European Rugby Cup: 30 years later, what remains of the Racing spirit?

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Much more than a side effect, a wink or a snub … If he is crowned King of Europe in England, in Bristol, against Exeter this Saturday (5.45pm), Racing will not only have achieved the goal he has set himself since the arrival of Jacky Lorenzetti fourteen years ago, he will have above all renewed the thread of an ancestral history, marked by his singular character and a line of conduct that is sometimes offbeat in rugby hexagonal.

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British, bourgeois, university… Racing is obviously a bit of all of that. He holds it from his birth at the end of the 19th century, between the walls of the Lycée Condorcet in Paris under the influence of British students. Its sky and white colors are also those of the team from the famous Cambridge University. So much for the roots. The flowers grew later, exactly a century. The spirit of the club was then enlightened by the pranks of a band of kids freed from the rough codes of a sport enclosed in the chapels of the South-West.

“Rugby was tough at the time in the mid-1970s,” says Jean-Baptiste Lafond, former full-back or international winger. I arrived at 15 in Racing, and it was, even at our level, compulsory suit, tie, outfit, class. We felt that we were taken for bourgeois. “

Flamboyant on the pitch, laughing and imaginative outside

Eric Blanc joined the club a few months earlier. “I came from the cities of Gennevilliers, a working-class, communist suburb, underlines the former three-quarters of the center. I was impressed, I was a little scared but I found, and it has never been denied thereafter, an incredible open-mindedness. We were all accepted in the same way. »With Yvon Rousset, Franck Mesnel, Philippe Guillard, they will found without really looking for it the soul of show biz, this joyous band of three-quarters eager for space and freedom. Flamboyant on the pitch, laughing and imaginative outside. Narcotic even when they mix the two and play in disguise. They put Basque berets on their heads in Bayonne, put on black makeup another day, in tribute to their teammate, the pillar Vincent Lelano, wear wigs, dye their hair yellow, put on white pelotari pants in Biarritz and above all play their finals of the French Championship (lost in 1987, won in 1990) with pink bow ties.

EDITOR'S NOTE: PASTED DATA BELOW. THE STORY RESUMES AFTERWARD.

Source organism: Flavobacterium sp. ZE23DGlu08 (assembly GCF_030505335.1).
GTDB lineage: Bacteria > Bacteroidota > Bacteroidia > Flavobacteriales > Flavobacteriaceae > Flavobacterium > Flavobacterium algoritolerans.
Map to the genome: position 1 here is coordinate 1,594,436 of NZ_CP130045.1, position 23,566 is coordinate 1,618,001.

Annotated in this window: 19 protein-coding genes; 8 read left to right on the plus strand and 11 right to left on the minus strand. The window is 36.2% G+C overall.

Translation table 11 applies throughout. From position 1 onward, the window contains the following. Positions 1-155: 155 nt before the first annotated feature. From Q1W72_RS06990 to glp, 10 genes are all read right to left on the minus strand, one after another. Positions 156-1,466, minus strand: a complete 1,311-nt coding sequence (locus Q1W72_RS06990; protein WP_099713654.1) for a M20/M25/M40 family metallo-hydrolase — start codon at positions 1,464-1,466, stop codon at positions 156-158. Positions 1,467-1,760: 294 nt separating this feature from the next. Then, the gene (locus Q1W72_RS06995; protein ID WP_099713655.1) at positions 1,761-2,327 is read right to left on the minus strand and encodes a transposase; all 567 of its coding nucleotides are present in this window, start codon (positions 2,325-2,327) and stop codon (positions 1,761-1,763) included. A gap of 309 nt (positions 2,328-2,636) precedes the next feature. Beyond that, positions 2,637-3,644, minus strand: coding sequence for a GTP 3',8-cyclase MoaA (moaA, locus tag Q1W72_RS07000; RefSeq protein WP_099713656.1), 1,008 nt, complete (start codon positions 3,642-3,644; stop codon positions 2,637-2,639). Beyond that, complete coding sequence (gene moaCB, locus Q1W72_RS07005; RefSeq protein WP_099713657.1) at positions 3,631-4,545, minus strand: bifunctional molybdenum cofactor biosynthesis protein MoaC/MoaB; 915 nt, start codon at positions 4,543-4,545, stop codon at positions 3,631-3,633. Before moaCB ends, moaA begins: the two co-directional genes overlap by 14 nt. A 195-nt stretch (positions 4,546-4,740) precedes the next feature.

“You shouldn’t miss out on the pitch, laughs Lafond. Because we were expected everywhere like arrogant Parisians. We just wanted to live a beautiful youth. Ideas were flowing, there was no leader. Their leaders let it go. They are aware of the talents that are being shaped before their eyes. “The credit goes to our trainer Robert Paparemborde (Editor’s note: former international pillar who died in 2001), explains Eric Blanc. He was kind of our spiritual father. He was demanding, rigorous, but he was able to give us our freedom of expression. It has allowed us to become the people we are. “

“This team still exudes a certain class”

Patrick Serrière saw things from another angle, within a pack that was also imperial, but the giant second line, who had left his football club in Seine-et-Marne three years earlier to take up rugby at 21, experienced the same enchantment. “This generation had talent, panache, carelessness but they respected the history of the club, confides the current general manager of Racing 92. We were there to have fun, to play idiots, but also to succeed. This is a phrase from American writer Mark Twain that best describes this team: They didn’t know it was impossible so they did. “

What remains today of this Racing spirit in a sport that has become professional? “Already, it must be said that without Jacky Lorenzetti, the club would be dead”, insists Lafond. “He respected his history, continues Serrière. He called on alumni like me to lead associations and stay close to the team. When the players wear a blazer when they arrive on the lawn in Barcelona for the final of the French Championship in 2016, it means that the thread is not broken and that they too have a certain panache. “

Eric Blanc is on the same line: “Of course, things have changed today, there are social networks, the media frenzy, the whole days spent training. The players are forced to protect themselves, to close themselves off. This team nevertheless exudes a certain class, a flamboyance and it is full of freedom-loving talents like Russell, Imhoff or Thomas. And most importantly, it inspires respect. Like its predecessors.

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